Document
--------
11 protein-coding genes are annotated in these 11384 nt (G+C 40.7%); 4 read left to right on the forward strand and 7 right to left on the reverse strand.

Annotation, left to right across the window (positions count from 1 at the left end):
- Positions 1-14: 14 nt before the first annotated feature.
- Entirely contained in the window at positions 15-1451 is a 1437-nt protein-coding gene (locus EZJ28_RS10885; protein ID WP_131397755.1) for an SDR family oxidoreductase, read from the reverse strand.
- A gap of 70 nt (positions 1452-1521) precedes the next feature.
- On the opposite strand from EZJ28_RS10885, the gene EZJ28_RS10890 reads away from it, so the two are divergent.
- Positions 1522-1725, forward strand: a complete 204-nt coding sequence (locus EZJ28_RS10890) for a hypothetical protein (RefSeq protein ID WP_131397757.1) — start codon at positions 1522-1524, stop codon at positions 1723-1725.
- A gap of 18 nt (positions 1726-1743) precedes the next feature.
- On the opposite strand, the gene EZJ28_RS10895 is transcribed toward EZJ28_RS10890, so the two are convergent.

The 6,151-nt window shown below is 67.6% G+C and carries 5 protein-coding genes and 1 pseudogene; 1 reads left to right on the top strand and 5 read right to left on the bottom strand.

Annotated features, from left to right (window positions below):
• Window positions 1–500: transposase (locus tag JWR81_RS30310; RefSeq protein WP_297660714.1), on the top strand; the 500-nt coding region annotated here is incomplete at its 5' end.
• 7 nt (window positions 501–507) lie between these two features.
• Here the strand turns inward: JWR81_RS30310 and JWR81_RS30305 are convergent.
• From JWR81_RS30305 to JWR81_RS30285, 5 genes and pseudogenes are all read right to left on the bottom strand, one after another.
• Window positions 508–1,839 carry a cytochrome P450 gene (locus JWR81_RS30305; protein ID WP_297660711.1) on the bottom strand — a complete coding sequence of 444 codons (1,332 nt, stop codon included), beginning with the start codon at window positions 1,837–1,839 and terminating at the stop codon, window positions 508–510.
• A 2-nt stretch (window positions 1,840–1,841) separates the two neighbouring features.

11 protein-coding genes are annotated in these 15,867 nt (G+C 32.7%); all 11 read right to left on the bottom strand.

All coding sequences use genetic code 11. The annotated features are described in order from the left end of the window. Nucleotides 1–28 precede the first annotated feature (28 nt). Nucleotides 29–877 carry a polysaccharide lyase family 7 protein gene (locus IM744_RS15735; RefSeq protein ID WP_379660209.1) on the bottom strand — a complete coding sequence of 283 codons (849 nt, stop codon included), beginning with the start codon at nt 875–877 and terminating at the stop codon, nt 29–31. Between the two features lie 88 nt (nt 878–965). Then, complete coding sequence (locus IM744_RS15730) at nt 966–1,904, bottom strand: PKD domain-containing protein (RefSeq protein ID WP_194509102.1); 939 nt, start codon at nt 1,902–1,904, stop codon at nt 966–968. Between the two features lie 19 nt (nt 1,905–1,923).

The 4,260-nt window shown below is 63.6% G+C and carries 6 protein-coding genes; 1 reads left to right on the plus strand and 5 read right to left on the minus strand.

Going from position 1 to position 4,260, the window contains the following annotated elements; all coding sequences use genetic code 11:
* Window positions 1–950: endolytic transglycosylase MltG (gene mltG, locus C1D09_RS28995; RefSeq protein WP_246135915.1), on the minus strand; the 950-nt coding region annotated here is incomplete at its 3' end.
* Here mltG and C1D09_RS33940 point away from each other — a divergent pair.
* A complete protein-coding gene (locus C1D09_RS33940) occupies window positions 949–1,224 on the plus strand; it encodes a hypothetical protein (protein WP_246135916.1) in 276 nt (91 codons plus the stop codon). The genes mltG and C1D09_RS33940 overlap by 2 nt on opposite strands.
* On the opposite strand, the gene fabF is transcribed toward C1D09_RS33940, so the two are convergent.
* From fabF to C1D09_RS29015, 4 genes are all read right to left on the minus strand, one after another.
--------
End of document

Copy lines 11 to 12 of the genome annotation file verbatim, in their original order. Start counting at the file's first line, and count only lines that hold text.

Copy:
Annotated features, from left to right (window positions below):
• Window positions 1–500: transposase (locus tag JWR81_RS30310; RefSeq protein WP_297660714.1), on the top strand; the 500-nt coding region annotated here is incomplete at its 5' end.